Weinstein GS, O’Malley BW Jr, Hockstein NG (2006) Transoral robotic surgery: supraglottic laryngectomy in a canine model. Laryngoscope 11:1315–1319Google Scholar
  4. 4.
    O’Malley BW Jr, Weinstein GS, Hockstein NG (2006) Transoral robotic surgery (TORS): glottic microsurgery in a canine model. J Voice 20:263–268PubMedCrossRefGoogle Scholar
  5. 5.
    Weinstein GS, O’Malley BW, Snyder W (2007) Transoral robotic surgery tonsillectomy. Arch Otolaryngol Head Neck Surg 133:1220–1226PubMedCrossRefGoogle Scholar
  6. 6.
    Moore EJ, Olsern KD, Kasperbauer JL (2009) Transoral robotic surgery for oropharyngeal squamous cell carcinoma: a prospective study of feasibility and functional outcomes. Laryngoscope 119:2156–2164PubMedCrossRefGoogle Scholar
  7. 7.
    Genden EM, Desai S, Sung CK (2009) Transoral robotic surgery for the management of head and neck cancer: a preliminary experience. Head Neck 31:283–289PubMedCrossRefGoogle Scholar
  8. 8.
    Boudreaux BA, Rosenthal EI, Magnuson JS, Newman JR, Desmond RA, Clemons L, Carroll WR (2009) Robot-assisted surgery for upper aerodigestive tract neoplasms. Arch Otolaryngol Head Neck Surg 135:397–401PubMedCrossRefGoogle Scholar
  9. 9.
    Weinstein GS, Quon H, O’Malley BW Jr, Kim GG, Cohen MA (2010) Selective neck dissection and deintensified postoperative radiation and chemotherapy for oropharyngeal cancer: a subset analysis of the University of Pennsylvania transoral robotic surgery trial. Laryngoscope 120:1749–1755PubMedCrossRefGoogle Scholar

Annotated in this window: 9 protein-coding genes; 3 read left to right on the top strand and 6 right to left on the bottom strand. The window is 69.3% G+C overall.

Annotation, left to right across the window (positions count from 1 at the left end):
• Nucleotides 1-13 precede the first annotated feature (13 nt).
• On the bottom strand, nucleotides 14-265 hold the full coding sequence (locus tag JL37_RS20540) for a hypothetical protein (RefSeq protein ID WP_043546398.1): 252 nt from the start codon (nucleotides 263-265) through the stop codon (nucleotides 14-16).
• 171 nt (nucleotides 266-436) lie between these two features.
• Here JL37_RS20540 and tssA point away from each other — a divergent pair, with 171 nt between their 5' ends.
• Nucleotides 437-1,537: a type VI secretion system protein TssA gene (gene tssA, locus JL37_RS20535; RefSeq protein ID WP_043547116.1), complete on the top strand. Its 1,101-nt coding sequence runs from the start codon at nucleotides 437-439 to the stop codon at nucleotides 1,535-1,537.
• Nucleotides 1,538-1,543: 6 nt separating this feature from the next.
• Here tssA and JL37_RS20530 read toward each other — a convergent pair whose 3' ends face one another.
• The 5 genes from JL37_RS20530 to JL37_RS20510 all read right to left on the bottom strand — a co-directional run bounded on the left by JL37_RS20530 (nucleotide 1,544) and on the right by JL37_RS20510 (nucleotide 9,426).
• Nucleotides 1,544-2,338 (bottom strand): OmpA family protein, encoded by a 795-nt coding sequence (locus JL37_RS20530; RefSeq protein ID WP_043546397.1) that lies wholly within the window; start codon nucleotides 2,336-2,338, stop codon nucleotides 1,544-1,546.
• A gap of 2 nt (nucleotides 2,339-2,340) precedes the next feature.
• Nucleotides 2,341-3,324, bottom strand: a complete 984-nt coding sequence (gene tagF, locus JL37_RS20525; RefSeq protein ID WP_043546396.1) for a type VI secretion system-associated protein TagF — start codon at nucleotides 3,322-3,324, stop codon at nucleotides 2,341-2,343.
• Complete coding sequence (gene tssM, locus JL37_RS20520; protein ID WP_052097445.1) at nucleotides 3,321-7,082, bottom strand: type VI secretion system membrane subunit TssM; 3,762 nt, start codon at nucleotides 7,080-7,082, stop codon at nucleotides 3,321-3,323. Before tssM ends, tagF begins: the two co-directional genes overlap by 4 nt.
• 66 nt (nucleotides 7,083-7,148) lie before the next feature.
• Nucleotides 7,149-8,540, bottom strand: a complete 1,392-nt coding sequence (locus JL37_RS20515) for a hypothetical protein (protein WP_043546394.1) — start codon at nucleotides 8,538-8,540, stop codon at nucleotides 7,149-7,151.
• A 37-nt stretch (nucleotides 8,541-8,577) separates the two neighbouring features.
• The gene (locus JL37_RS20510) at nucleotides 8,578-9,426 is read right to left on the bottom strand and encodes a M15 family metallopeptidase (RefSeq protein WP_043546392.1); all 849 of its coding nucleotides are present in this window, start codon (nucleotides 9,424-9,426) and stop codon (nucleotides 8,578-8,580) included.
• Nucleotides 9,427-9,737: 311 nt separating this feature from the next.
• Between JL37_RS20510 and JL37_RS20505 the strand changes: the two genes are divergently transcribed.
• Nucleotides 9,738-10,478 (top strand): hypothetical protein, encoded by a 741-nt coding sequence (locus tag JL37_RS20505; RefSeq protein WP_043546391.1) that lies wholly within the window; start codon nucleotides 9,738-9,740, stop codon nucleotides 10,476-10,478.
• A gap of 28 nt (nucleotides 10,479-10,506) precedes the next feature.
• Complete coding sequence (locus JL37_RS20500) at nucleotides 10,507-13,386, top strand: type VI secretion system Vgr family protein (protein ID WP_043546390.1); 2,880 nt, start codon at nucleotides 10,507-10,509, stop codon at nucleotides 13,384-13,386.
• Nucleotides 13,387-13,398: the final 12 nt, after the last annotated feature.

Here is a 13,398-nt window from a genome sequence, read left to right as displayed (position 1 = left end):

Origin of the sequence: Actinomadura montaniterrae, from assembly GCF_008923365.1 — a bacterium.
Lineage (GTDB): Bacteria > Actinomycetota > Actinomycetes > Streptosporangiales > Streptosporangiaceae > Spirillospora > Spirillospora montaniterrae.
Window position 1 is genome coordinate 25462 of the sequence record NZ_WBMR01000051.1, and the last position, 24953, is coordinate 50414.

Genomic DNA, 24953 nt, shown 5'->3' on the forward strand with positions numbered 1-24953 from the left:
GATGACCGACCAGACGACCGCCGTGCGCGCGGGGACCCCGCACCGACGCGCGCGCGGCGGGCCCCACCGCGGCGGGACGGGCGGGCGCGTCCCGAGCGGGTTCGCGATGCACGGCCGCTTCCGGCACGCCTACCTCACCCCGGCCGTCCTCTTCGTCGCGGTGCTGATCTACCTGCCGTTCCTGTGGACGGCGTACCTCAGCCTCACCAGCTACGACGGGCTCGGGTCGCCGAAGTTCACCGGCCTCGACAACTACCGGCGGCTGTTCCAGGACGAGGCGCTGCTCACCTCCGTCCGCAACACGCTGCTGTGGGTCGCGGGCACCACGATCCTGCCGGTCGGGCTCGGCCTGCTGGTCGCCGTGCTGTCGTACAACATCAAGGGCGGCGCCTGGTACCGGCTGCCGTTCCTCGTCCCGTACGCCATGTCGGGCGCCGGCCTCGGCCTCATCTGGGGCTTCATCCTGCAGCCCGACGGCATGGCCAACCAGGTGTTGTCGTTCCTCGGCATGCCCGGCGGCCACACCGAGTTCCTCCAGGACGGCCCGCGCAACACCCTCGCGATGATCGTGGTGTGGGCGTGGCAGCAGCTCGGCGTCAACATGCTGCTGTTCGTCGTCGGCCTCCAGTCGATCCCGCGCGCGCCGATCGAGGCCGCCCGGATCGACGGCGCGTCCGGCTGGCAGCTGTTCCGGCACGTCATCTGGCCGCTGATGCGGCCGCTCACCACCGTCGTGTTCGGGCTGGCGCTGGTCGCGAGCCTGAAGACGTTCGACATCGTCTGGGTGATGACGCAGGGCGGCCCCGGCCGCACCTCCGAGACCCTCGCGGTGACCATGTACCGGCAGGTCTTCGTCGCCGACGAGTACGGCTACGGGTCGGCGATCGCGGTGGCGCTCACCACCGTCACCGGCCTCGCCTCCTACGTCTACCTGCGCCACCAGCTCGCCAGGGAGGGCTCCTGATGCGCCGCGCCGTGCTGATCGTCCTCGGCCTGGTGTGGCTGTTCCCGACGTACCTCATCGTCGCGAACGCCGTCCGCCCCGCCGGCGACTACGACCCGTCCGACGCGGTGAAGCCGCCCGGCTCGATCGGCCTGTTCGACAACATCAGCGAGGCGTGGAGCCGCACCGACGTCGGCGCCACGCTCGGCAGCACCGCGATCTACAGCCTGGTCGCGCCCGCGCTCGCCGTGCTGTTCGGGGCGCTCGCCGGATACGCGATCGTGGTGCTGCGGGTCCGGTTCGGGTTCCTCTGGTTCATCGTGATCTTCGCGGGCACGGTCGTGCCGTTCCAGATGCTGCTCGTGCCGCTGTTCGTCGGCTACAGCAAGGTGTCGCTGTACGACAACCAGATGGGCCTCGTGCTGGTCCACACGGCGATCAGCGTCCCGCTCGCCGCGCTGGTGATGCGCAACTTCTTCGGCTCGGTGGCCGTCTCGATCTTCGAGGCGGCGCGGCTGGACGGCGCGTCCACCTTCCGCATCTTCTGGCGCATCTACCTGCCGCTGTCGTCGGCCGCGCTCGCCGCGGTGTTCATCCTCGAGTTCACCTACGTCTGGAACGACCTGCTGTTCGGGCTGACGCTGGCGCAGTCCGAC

10. 10.
    White HN, Moore EJ, Rosenthal EL et al (2010) Transoral robotic-assisted surgery for head and neck squamous cell carcinoma: one- and 2-year survival analysis. Arch Otolaryngol Head Neck Surg 136:1248–1252PubMedCrossRefGoogle Scholar
  11. 11.
    Weinstein GS, O’Malley BW Jr, Cohen MA, Quon H (2010) Transoral robotic surgery for advanced oropharyngeal carcinoma. Arch Otolaryngol Head Neck Surg 136:1079–1085CrossRefGoogle Scholar
  12. 12.
    Genden EM, Park R, Smith C, Kotz T (2011) The role of reconstruction for transoral robotic pharyngectomy and concomitant neck dissection. Arch Otolaryngol Head Neck Surg 137:151–156PubMedCrossRefGoogle Scholar
  13. 13.
    Hurtuk A, Agrawal A, Old M, Teknos TN, Ozer E (2011) Outcomes of transoral robotic surgery: a preliminary clinical experience. Otolaryngol Head Neck Surg 145:248–253PubMedCrossRefGoogle Scholar
  14. 14.
    Iseli TA, Kulbersh BD, Iseli CE, Carroll WR, Rosenthal EL, Magnuson JS (2009) Functional outcomes after transoral robotic surgery for head and neck cancer. Otolaryngol Head Neck Surg 141:166–171PubMedCrossRefGoogle Scholar